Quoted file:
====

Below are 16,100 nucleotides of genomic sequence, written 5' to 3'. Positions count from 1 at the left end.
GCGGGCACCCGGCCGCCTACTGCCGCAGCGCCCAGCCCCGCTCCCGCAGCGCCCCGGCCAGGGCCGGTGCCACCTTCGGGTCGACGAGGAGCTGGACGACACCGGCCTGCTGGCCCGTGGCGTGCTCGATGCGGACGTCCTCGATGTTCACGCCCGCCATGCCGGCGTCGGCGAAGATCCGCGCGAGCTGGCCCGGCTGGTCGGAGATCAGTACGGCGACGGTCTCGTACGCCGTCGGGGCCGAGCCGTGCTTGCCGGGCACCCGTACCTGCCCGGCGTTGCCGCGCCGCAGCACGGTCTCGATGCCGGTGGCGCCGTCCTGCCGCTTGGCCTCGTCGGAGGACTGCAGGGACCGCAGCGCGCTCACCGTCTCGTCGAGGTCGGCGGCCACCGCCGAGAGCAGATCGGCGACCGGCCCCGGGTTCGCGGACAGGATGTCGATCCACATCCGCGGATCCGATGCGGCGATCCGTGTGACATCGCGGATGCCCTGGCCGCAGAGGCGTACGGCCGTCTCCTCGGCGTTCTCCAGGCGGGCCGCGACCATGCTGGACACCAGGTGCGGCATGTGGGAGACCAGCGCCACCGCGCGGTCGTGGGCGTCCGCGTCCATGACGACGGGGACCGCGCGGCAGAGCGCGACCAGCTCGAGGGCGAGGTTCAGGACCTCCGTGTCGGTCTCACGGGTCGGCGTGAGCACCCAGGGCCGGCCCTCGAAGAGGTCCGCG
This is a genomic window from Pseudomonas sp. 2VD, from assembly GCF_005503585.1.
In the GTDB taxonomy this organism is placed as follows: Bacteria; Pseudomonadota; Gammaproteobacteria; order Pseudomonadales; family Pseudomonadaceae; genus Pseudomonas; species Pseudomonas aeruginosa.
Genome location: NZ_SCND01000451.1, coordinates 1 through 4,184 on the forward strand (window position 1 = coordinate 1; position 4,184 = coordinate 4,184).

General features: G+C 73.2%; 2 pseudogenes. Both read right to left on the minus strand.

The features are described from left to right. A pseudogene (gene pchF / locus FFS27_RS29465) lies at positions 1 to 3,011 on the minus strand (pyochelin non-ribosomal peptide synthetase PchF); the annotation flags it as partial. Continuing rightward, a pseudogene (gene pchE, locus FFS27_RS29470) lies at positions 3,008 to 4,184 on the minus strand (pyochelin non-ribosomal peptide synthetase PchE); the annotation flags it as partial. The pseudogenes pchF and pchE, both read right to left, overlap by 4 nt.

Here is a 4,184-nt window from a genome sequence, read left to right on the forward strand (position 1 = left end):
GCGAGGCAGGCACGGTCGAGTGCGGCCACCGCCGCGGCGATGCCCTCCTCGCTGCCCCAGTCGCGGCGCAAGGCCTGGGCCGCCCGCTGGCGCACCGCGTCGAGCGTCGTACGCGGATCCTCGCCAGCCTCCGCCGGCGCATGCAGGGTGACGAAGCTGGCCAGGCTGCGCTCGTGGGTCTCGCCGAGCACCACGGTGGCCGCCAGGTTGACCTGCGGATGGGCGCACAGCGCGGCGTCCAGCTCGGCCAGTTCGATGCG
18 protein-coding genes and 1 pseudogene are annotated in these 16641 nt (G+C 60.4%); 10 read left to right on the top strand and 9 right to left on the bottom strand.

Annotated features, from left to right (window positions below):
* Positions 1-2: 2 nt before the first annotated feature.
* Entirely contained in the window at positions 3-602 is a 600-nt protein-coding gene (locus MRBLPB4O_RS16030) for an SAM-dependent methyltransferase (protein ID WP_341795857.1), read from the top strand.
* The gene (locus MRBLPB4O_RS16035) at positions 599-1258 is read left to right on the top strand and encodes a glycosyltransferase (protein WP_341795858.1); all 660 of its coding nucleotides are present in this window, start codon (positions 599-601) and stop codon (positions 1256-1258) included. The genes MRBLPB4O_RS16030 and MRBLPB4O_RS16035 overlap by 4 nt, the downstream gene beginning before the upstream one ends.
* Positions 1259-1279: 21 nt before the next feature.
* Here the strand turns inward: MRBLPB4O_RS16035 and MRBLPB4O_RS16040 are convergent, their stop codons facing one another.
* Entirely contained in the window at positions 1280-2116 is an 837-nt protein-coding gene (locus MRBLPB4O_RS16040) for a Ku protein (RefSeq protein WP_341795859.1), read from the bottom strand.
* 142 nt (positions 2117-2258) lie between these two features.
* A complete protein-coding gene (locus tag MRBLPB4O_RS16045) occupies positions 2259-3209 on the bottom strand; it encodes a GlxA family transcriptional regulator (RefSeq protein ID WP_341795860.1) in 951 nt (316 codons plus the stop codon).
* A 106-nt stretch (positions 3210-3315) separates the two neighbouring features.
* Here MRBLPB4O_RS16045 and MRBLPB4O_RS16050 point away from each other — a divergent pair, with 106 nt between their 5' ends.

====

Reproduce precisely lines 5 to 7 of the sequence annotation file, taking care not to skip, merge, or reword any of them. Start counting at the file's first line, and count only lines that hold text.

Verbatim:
Genome location: NZ_SCND01000451.1, coordinates 1 through 4,184 on the forward strand (window position 1 = coordinate 1; position 4,184 = coordinate 4,184).

General features: G+C 73.2%; 2 pseudogenes. Both read right to left on the minus strand.

The features are described from left to right. A pseudogene (gene pchF / locus FFS27_RS29465) lies at positions 1 to 3,011 on the minus strand (pyochelin non-ribosomal peptide synthetase PchF); the annotation flags it as partial. Continuing rightward, a pseudogene (gene pchE, locus FFS27_RS29470) lies at positions 3,008 to 4,184 on the minus strand (pyochelin non-ribosomal peptide synthetase PchE); the annotation flags it as partial. The pseudogenes pchF and pchE, both read right to left, overlap by 4 nt.